I have thought for some time they should send some planes or blimps for extended missions on Venus. I think Venus is more interesting than Titan (and Mars, for that matter).
GSwift7
1 / 5 (5) Jan 26, 2012
I have thought for some time they should send some planes or blimps for extended missions on Venus. I think Venus is more interesting than Titan (and Mars, for that matter).


I disagree. Since Titan is the only place we know of aside from Earth which has flowing liquid on the surface, Titan is really cool.

Europa is my top pick though. The largest liquid water ocean in the known universe has GOT to be explored some day.
rubberman
1.8 / 5 (5) Jan 26, 2012
I am also in agreement on Europa. Titan is cool, but my money would be on some serious surprises in that ocean.
Meyer
not rated yet Jan 26, 2012
I disagree. Since Titan is the only place we know of aside from Earth which has flowing liquid on the surface, Titan is really cool.

Europa is my top pick though. The largest liquid water ocean in the known universe has GOT to be explored some day.

This is speculation on my part, but I will guess that you find Titan and Europa so interesting because they may host some kind of life. This does make them very interesting, but I think the probability of finding life is so high that I won't be surprised if it's found. And once it's found, ethical pressures are likely to prevent us from comprehensive exploration, mining, terraforming, etc.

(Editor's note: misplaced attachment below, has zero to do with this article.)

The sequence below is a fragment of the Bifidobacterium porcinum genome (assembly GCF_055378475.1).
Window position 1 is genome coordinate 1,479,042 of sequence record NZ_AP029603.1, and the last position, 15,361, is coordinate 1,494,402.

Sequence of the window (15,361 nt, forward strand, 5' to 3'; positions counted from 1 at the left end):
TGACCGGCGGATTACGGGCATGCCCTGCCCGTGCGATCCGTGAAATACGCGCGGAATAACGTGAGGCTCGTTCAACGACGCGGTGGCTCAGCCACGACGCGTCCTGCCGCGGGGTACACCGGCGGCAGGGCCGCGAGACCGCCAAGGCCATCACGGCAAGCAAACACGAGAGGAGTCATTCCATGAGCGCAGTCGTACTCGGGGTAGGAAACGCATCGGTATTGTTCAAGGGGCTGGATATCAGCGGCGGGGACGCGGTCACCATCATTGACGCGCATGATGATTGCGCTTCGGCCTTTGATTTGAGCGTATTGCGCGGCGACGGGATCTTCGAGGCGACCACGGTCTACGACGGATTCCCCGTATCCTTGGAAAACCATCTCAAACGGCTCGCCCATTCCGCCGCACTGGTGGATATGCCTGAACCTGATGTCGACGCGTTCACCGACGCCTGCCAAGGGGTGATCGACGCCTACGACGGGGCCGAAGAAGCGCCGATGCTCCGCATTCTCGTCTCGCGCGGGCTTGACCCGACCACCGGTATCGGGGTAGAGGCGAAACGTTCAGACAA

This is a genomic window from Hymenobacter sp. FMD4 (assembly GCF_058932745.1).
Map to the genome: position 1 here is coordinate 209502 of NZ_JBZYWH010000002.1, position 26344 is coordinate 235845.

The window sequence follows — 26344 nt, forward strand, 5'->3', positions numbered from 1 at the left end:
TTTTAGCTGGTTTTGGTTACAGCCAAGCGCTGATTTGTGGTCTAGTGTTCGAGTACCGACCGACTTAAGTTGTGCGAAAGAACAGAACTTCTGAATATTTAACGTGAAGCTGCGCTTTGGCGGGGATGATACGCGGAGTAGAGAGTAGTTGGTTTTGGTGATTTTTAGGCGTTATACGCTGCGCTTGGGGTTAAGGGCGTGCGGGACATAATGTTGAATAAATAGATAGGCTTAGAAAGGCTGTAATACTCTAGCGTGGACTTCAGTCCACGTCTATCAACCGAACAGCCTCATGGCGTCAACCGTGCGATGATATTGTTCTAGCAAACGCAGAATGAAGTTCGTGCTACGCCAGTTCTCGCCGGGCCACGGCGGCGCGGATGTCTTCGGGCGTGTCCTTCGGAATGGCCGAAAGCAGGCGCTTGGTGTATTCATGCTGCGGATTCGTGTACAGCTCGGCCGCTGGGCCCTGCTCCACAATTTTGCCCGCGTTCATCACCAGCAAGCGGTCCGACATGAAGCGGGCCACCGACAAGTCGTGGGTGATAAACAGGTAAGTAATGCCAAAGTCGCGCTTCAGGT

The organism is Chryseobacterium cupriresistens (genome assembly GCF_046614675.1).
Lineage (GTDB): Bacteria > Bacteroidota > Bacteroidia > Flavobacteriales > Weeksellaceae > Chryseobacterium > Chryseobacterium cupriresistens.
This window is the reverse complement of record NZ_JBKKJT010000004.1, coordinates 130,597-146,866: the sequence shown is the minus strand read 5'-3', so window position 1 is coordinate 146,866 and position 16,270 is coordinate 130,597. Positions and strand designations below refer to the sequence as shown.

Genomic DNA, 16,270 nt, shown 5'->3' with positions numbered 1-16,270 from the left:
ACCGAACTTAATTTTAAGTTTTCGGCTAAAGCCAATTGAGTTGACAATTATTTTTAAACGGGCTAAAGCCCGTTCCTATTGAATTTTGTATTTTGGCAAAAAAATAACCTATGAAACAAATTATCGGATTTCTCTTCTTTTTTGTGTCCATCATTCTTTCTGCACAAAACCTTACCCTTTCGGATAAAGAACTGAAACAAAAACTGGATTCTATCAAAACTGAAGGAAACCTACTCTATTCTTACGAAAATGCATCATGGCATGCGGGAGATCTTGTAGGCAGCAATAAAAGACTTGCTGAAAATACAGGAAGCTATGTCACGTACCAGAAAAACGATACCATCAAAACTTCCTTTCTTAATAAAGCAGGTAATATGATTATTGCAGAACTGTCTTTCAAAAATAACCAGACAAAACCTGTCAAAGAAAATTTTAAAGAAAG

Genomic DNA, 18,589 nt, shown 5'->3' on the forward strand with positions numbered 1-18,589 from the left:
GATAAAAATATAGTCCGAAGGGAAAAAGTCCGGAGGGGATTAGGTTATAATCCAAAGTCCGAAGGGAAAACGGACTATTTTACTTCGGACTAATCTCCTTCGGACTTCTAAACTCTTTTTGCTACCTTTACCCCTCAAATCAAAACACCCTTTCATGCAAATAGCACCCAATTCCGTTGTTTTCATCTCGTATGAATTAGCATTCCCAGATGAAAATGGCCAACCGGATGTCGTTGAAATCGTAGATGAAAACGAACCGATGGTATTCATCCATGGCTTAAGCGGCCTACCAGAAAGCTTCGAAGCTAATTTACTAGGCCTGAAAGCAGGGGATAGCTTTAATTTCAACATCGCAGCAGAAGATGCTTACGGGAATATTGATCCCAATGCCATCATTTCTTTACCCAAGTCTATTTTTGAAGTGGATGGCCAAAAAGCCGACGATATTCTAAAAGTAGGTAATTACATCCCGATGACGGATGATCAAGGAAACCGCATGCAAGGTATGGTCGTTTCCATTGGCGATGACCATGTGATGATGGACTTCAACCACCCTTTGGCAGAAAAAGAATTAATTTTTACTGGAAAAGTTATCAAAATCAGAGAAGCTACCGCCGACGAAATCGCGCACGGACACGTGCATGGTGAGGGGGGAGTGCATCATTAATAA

Venus, however, probably doesn't support life. It wouldn't be unethical, if it's possible, to engineer a microbe to sequester the carbon and split water/O2 from the sulfuric acid clouds. The carbon capture could have applications on Earth, and Venus would be the best place to set up long-term colonies if not for the hostile atmosphere.
rubberman
1 / 5 (4) Jan 27, 2012
Venus likely wouldn't work, even with the engineered microbe, it has lost almost all of it's elemental hydrogen through atmospheric bleeding. No H in the H2O. Plus the lack of a moon would make orbital wobble a pretty big issue with that proximity to the sun.
baudrunner
1 / 5 (4) Jan 28, 2012
I think that I would want to refrain from sending anything through Titan's atmosphere that might result in a spark igniting the planet through some freakish reaction and turning it into a mini-sun that continues in some chain reaction to in turn ignite Saturn and begin the devastation that marks the final day.